For the 2017 visitation season, Lippitt House Museum organized The Art of Dining: A Taste of Providence's Golden Age. The exhibition is part of the state-wide 2017 À La Rhody program celebrating Rhode Island’s food culture. For the exhibit I thought it would be interesting to recreate a ladies luncheon Mary Ann Lippitt hosted in September 1877. In her journal she lists the guests and the eight course menu (plus beverages) that were served. Using period cookery books along with Mary Ann’s notes, I found information detailing recipes for the menu items and specifics about how the table was laid and the service presented. Since Mary Ann just listed “Cake and coffee” for the final dessert course, I picked a recipe published in Charles Ranhofer’s encyclopedic 1,000 page tome The Epicurean: A Complete Treatise of Analytical and Practical Studies on the Culinary Art as an appropriate cake that might have been served – Mocha Cake with Mocha Cream frosting.
Because of the length of the exhibit (6 months) all the food displayed in the Dining Room would be faux so not to attract bugs or melt during the hot Providence summer. Since a historically accurate faux Mocha Cake is not a ready-made item, I decided to use the period recipe and bake an actual cake that we could then replicate with in-organic materials. Seems easy enough, right?
The cake recipe was pretty straight forward. The only leavening in the cake was provided by beaten eggs whites. When completed I was a bit surprised that the Mocha Cake was actually a brandy flavored pound cake. (Note there is no chocolate or coffee in the “Mocha Cake” recipe.) The frosting was a bit more challenging.
I followed the recipe for the Mocha Cream but it didn’t turn out right. The butter didn’t fully incorporate and the mixture didn’t thicken. Thinking I missed something the first time, I tried again but with no better luck. What was up? Something was omitted in the instructions that would already be known to any competent 19th century cook. However, I was not a competent 19th century cook. (If I was interviewing for the position of Cook at 199 Hope Street, I wouldn’t have gotten the gig.)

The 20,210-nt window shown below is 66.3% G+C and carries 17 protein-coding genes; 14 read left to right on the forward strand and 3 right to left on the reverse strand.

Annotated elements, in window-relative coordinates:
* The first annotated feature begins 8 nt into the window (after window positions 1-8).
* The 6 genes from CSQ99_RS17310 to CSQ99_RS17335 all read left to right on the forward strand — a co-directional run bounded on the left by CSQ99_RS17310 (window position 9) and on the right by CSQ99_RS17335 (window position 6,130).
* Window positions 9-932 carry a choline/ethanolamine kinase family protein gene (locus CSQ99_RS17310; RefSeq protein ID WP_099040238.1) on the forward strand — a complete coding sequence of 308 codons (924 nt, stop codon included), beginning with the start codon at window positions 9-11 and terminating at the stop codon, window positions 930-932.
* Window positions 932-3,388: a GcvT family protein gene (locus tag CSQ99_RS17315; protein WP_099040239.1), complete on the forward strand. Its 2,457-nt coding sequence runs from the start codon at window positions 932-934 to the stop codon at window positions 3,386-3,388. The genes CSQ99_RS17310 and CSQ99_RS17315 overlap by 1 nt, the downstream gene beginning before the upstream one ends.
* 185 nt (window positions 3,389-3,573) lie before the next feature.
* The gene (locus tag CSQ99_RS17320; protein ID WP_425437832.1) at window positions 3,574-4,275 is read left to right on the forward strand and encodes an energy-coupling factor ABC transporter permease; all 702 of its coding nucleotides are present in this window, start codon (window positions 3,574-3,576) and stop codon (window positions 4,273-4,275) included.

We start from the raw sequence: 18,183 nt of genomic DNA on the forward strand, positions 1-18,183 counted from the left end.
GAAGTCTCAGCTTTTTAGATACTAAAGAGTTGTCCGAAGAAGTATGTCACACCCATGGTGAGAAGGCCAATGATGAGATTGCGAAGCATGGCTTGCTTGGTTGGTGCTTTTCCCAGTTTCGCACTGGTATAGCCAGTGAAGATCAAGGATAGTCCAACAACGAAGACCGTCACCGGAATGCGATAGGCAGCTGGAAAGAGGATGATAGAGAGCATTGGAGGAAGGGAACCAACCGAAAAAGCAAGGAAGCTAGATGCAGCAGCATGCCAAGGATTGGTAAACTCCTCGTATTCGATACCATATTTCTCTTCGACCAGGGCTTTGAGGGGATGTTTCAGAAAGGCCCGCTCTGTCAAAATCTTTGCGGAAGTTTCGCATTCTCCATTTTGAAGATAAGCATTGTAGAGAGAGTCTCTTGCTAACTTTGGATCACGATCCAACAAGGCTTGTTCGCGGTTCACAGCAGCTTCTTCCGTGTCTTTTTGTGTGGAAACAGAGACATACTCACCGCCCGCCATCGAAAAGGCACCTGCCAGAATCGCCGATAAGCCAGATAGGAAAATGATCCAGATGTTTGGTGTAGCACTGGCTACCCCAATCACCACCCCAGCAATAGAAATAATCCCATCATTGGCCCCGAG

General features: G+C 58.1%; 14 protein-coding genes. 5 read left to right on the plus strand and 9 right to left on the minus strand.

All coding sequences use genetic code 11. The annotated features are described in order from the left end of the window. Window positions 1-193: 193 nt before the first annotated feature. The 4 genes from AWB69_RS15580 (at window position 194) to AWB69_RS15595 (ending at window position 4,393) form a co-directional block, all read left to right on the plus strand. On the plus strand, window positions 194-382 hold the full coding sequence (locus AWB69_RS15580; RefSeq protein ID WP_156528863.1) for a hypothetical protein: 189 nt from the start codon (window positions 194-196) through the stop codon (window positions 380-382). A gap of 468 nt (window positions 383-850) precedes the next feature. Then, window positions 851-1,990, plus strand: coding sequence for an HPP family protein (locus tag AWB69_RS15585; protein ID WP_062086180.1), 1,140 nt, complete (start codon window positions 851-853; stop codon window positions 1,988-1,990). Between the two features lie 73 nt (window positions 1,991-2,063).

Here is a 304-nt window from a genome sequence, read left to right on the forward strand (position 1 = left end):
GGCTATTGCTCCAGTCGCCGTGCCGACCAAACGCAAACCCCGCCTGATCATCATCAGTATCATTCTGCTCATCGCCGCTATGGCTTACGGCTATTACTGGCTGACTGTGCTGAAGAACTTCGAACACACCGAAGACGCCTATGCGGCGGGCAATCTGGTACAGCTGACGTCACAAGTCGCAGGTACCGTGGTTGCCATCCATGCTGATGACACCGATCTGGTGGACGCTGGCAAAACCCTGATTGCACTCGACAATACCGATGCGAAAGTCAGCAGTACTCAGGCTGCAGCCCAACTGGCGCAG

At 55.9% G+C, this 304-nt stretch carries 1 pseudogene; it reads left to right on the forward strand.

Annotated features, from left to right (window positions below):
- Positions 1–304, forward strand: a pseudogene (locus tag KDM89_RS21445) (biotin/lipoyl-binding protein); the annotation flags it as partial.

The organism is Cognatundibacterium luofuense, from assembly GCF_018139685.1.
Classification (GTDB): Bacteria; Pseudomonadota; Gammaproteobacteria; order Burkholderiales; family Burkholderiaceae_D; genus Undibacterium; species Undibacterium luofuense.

I researched other historic and modern frosting recipes but no other recipe resembled this recipe in regards to the amount of liquid and the use of egg yolks. Stumped, I reached out to a former colleague and culinary historian in Virginia for help. Her area of expertise being cooking and not baking, she was stumped and passed it along to another culinary historian and cook book editor in Savannah. He didn’t know what the issue was and passed it along to a food writer in Atlanta. She too was puzzled and asked some interesting questions but didn’t know why the frosting wasn’t turning out.
I was not going to be defeated by the Mocha Cream! After further thought and deliberation it hit me – what if I used a bain-marie (double boiler)? I bought more eggs and sugar determined to try again. I heated everything very slowly in the bain-marie, this time it gradually thickened like pudding. I realized what was happening. I wasn’t really making frosting. What the recipe called for was making custard and then adding butter when it cooled to give it body. That was the key. Any competent cook today or in the 19th century knows you make custard in a double boiler. Mystery solved!
So when you come to Lippitt for our exhibition make sure to note the elaborate dessert course set on the dining table. And hopefully think about the highly skilled servants that lived and worked here who made it possible for the Lippitt family to live and entertain in such high-style.
MOCHA CAKE (Gâteau Moka)
Deposit in a vessel half a pound of sugar, six egg-yolks and one whole egg; beat for fifteen minutes to have it light, then add six ounces of flour and two ounces of fecula sifted together also two tablespoonfuls of brandy, six ounces of melted butter, and lastly six well-whipped egg whites. Bake this in a buttered and paper-lined pound-cake mold; as soon as done remove, un mold on a grate and leave it there until perfectly cold. Now pare the cake very straight and cut it across in two even parts; fill it with a three-eighths of an inch thick layer of Mocha cream (No. 45); cover the top and sides with the same and decorate the surface through a channeled socket pocket using more of the cream; dredge with Mocha sugar. Leave the cake in a cool place until required for serving.
MOCHA CREAM (Crème Moka)
Put into a tinned basin sixteen egg-yolks and one pound of sugar; beat and dilute with a pint of very strong coffee and a pint of boiling milk. Set the basin on the fire, stir with a small whip, pressing it against the bottom, bring the liquid to a boil, without allowing it actually to boil, then remove from off the fire, let stand till cold. Put sixteen ounces of butter in a vessel, heat it lightly and work it well to a cream, then pour it into the preparation and stir the whole vigorously with a whip.